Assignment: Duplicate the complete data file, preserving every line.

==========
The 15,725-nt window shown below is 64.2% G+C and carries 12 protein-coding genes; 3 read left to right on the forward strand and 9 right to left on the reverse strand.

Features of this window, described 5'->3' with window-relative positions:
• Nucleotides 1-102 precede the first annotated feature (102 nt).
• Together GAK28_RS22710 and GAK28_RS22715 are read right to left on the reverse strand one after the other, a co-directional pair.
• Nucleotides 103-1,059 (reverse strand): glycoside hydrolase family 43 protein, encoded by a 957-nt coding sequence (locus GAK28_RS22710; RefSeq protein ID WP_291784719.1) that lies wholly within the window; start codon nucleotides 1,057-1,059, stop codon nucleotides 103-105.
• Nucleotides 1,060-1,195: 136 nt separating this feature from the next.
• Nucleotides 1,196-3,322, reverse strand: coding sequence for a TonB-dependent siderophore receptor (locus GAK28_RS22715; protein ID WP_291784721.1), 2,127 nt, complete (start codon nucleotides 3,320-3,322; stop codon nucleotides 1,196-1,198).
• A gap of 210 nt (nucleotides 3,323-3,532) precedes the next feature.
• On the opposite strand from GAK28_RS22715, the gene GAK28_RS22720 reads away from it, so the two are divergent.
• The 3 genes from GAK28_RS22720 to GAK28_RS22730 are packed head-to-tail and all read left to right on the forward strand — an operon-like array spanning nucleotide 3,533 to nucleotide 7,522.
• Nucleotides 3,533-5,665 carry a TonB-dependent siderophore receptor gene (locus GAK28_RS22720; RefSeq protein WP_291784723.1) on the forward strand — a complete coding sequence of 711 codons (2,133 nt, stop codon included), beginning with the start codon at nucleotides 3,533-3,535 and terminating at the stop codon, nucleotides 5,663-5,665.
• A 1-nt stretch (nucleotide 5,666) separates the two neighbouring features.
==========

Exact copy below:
The 15,725-nt window shown below is 64.2% G+C and carries 12 protein-coding genes; 3 read left to right on the forward strand and 9 right to left on the reverse strand.

Features of this window, described 5'->3' with window-relative positions:
• Nucleotides 1-102 precede the first annotated feature (102 nt).
• Together GAK28_RS22710 and GAK28_RS22715 are read right to left on the reverse strand one after the other, a co-directional pair.
• Nucleotides 103-1,059 (reverse strand): glycoside hydrolase family 43 protein, encoded by a 957-nt coding sequence (locus GAK28_RS22710; RefSeq protein ID WP_291784719.1) that lies wholly within the window; start codon nucleotides 1,057-1,059, stop codon nucleotides 103-105.
• Nucleotides 1,060-1,195: 136 nt separating this feature from the next.
• Nucleotides 1,196-3,322, reverse strand: coding sequence for a TonB-dependent siderophore receptor (locus GAK28_RS22715; protein ID WP_291784721.1), 2,127 nt, complete (start codon nucleotides 3,320-3,322; stop codon nucleotides 1,196-1,198).
• A gap of 210 nt (nucleotides 3,323-3,532) precedes the next feature.
• On the opposite strand from GAK28_RS22715, the gene GAK28_RS22720 reads away from it, so the two are divergent.
• The 3 genes from GAK28_RS22720 to GAK28_RS22730 are packed head-to-tail and all read left to right on the forward strand — an operon-like array spanning nucleotide 3,533 to nucleotide 7,522.
• Nucleotides 3,533-5,665 carry a TonB-dependent siderophore receptor gene (locus GAK28_RS22720; RefSeq protein WP_291784723.1) on the forward strand — a complete coding sequence of 711 codons (2,133 nt, stop codon included), beginning with the start codon at nucleotides 3,533-3,535 and terminating at the stop codon, nucleotides 5,663-5,665.
• A 1-nt stretch (nucleotide 5,666) separates the two neighbouring features.